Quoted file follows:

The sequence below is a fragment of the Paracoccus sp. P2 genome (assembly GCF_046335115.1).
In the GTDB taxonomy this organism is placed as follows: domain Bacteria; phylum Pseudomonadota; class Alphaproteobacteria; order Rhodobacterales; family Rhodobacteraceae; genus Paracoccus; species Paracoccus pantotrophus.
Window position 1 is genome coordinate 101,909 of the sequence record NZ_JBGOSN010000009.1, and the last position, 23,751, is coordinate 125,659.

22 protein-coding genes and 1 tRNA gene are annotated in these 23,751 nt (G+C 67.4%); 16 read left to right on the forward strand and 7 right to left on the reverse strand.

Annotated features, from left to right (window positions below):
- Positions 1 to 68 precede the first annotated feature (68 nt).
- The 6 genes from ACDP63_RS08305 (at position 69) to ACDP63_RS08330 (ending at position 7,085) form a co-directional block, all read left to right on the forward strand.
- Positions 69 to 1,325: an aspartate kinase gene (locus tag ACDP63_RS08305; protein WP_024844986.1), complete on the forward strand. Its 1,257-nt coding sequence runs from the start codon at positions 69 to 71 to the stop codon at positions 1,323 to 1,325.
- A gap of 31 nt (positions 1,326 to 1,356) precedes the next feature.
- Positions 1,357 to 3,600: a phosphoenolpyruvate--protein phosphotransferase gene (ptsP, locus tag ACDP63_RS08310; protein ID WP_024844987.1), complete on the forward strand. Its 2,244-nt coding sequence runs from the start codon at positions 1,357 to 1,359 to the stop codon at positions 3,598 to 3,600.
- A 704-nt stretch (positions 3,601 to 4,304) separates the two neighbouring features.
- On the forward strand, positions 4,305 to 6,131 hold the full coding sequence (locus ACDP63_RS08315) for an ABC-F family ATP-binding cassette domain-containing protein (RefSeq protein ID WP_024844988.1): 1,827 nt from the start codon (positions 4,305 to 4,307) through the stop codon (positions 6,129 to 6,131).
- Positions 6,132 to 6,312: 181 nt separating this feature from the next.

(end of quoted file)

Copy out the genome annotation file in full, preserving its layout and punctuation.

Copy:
The sequence below is a fragment of the Paracoccus sp. P2 genome (assembly GCF_046335115.1).
In the GTDB taxonomy this organism is placed as follows: domain Bacteria; phylum Pseudomonadota; class Alphaproteobacteria; order Rhodobacterales; family Rhodobacteraceae; genus Paracoccus; species Paracoccus pantotrophus.
Window position 1 is genome coordinate 101,909 of the sequence record NZ_JBGOSN010000009.1, and the last position, 23,751, is coordinate 125,659.

22 protein-coding genes and 1 tRNA gene are annotated in these 23,751 nt (G+C 67.4%); 16 read left to right on the forward strand and 7 right to left on the reverse strand.

Annotated features, from left to right (window positions below):
- Positions 1 to 68 precede the first annotated feature (68 nt).
- The 6 genes from ACDP63_RS08305 (at position 69) to ACDP63_RS08330 (ending at position 7,085) form a co-directional block, all read left to right on the forward strand.
- Positions 69 to 1,325: an aspartate kinase gene (locus tag ACDP63_RS08305; protein WP_024844986.1), complete on the forward strand. Its 1,257-nt coding sequence runs from the start codon at positions 69 to 71 to the stop codon at positions 1,323 to 1,325.
- A gap of 31 nt (positions 1,326 to 1,356) precedes the next feature.
- Positions 1,357 to 3,600: a phosphoenolpyruvate--protein phosphotransferase gene (ptsP, locus tag ACDP63_RS08310; protein ID WP_024844987.1), complete on the forward strand. Its 2,244-nt coding sequence runs from the start codon at positions 1,357 to 1,359 to the stop codon at positions 3,598 to 3,600.
- A 704-nt stretch (positions 3,601 to 4,304) separates the two neighbouring features.
- On the forward strand, positions 4,305 to 6,131 hold the full coding sequence (locus ACDP63_RS08315) for an ABC-F family ATP-binding cassette domain-containing protein (RefSeq protein ID WP_024844988.1): 1,827 nt from the start codon (positions 4,305 to 4,307) through the stop codon (positions 6,129 to 6,131).
- Positions 6,132 to 6,312: 181 nt separating this feature from the next.